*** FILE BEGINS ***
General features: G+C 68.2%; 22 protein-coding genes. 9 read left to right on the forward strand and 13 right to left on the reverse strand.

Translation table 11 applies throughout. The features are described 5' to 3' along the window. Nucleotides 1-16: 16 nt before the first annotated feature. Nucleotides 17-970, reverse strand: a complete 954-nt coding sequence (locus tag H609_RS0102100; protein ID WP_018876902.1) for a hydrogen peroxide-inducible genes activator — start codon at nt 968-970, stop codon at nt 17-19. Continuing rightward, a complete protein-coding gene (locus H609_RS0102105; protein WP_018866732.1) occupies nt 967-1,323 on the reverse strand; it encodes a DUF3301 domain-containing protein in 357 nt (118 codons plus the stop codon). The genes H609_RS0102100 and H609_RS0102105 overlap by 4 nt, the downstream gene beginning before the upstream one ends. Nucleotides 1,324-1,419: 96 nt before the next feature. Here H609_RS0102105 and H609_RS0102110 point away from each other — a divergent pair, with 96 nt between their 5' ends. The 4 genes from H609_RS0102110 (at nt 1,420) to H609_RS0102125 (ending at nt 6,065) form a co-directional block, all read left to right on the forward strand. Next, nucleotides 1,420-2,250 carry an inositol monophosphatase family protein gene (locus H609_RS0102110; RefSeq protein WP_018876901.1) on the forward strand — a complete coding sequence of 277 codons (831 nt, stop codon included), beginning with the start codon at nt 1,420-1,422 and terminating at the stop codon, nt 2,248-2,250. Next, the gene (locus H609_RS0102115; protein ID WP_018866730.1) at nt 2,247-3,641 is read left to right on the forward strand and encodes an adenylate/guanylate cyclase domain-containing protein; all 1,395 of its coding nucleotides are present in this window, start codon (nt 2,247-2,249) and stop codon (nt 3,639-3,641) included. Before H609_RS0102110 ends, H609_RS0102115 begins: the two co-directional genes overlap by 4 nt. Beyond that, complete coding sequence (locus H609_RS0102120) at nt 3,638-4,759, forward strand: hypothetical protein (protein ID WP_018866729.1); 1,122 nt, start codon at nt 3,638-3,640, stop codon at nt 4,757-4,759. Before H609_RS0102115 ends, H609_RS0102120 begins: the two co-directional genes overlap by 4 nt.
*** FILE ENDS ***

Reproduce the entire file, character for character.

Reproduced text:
General features: G+C 68.2%; 22 protein-coding genes. 9 read left to right on the forward strand and 13 right to left on the reverse strand.

Translation table 11 applies throughout. The features are described 5' to 3' along the window. Nucleotides 1-16: 16 nt before the first annotated feature. Nucleotides 17-970, reverse strand: a complete 954-nt coding sequence (locus tag H609_RS0102100; protein ID WP_018876902.1) for a hydrogen peroxide-inducible genes activator — start codon at nt 968-970, stop codon at nt 17-19. Continuing rightward, a complete protein-coding gene (locus H609_RS0102105; protein WP_018866732.1) occupies nt 967-1,323 on the reverse strand; it encodes a DUF3301 domain-containing protein in 357 nt (118 codons plus the stop codon). The genes H609_RS0102100 and H609_RS0102105 overlap by 4 nt, the downstream gene beginning before the upstream one ends. Nucleotides 1,324-1,419: 96 nt before the next feature. Here H609_RS0102105 and H609_RS0102110 point away from each other — a divergent pair, with 96 nt between their 5' ends. The 4 genes from H609_RS0102110 (at nt 1,420) to H609_RS0102125 (ending at nt 6,065) form a co-directional block, all read left to right on the forward strand. Next, nucleotides 1,420-2,250 carry an inositol monophosphatase family protein gene (locus H609_RS0102110; RefSeq protein WP_018876901.1) on the forward strand — a complete coding sequence of 277 codons (831 nt, stop codon included), beginning with the start codon at nt 1,420-1,422 and terminating at the stop codon, nt 2,248-2,250. Next, the gene (locus H609_RS0102115; protein ID WP_018866730.1) at nt 2,247-3,641 is read left to right on the forward strand and encodes an adenylate/guanylate cyclase domain-containing protein; all 1,395 of its coding nucleotides are present in this window, start codon (nt 2,247-2,249) and stop codon (nt 3,639-3,641) included. Before H609_RS0102110 ends, H609_RS0102115 begins: the two co-directional genes overlap by 4 nt. Beyond that, complete coding sequence (locus H609_RS0102120) at nt 3,638-4,759, forward strand: hypothetical protein (protein ID WP_018866729.1); 1,122 nt, start codon at nt 3,638-3,640, stop codon at nt 4,757-4,759. Before H609_RS0102115 ends, H609_RS0102120 begins: the two co-directional genes overlap by 4 nt.